Sunday, August 14, 2011

Veteran Suicide Rate Hits New High

After eight deployments to Iraq and Afghanistan and a facing a ninth deployment back to Afghanistan, army ranger Staff Sgt. Jared Hagemann kills himself. 'No way' that God would forgive him for what he'd seen, done, he told wife.

KOMO News:A soldier's widow says a fellow Army Rangers wouldn't do anything to help him before he took his own life - after eight deployments to Iraq and Afghanistan.

The Army found Staff Sgt. Jared Hagemann's body at a training area of Joint Base Lewis McChord a few weeks ago.

A spokesman for the base tells KOMO News that the nature of the death is still undetermined. But Staff Sgt. Hagemann's widow says her husband took his own life - and it didn't need to happen. "It was just horrible. And he would just cry," says Ashley Hagemann.

More U.S. soldiers and veterans have died from suicide than from combat wounds over the past two years. The U.S. Army suffered a record 32 suicides in July, the most since it began releasing monthly figures in 2009. That number includes 22 active duty soldiers and 10 reservists. Over the first seven months of 2011, about 160 active-duty and reserve soldiers have committed suicide, which is about on par with the number of troops taking their own lives during the same months in 2009 and 2010.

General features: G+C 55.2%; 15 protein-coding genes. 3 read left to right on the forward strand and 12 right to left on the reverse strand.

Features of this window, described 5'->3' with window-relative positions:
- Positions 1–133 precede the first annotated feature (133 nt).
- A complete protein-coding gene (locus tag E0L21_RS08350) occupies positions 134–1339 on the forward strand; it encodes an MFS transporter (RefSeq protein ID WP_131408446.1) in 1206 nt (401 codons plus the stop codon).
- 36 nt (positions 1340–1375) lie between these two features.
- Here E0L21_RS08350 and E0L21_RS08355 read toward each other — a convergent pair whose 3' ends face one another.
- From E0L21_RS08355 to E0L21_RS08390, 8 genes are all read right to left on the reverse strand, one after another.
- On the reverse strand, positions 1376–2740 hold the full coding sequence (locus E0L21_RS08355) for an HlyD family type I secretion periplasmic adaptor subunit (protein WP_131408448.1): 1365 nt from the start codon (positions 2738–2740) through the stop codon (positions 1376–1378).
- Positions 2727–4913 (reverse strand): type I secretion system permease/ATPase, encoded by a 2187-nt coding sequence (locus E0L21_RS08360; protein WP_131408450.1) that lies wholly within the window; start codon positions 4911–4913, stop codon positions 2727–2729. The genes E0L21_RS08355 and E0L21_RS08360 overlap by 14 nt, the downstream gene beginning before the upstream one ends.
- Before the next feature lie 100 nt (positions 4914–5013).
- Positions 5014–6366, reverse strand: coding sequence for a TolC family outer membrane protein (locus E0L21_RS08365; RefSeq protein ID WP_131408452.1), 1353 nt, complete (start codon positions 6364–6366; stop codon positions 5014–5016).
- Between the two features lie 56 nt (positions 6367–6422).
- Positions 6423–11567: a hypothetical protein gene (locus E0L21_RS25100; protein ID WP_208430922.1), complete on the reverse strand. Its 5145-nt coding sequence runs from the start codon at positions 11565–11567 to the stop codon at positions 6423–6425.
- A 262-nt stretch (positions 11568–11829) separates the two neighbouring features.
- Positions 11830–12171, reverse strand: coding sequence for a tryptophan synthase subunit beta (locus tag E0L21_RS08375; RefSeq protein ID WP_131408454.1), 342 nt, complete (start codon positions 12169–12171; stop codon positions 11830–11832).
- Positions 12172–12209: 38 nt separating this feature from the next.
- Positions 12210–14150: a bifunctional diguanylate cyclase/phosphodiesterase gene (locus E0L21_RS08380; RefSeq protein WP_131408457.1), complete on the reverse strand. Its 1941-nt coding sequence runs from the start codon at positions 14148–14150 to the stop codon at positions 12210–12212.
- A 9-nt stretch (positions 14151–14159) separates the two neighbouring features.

Since the start of the wars in Afghanistan and Iraq, more than 1,100 soldiers have taken their own lives, with the numbers escalating each year for the last six years. Last year alone, 301 soldiers committed suicide -- a new record.

An average of 18 veterans commits suicide every day and five of those are already getting treatment at the U.S. Department of Veterans Affairs (VA). 300,000 of the U.S. military veterans coming back from Iraq and Afghanistan have Post Traumatic Stress Disorder, according to a recent study.

New statistics from the VA show that veterans make up 20 percent of the 30,000 suicides in the United States each year. In 2010, more than 134,000 people made calls to the National Suicide Prevention Lifeline. Of those callers, 61 percent identified themselves as veterans.

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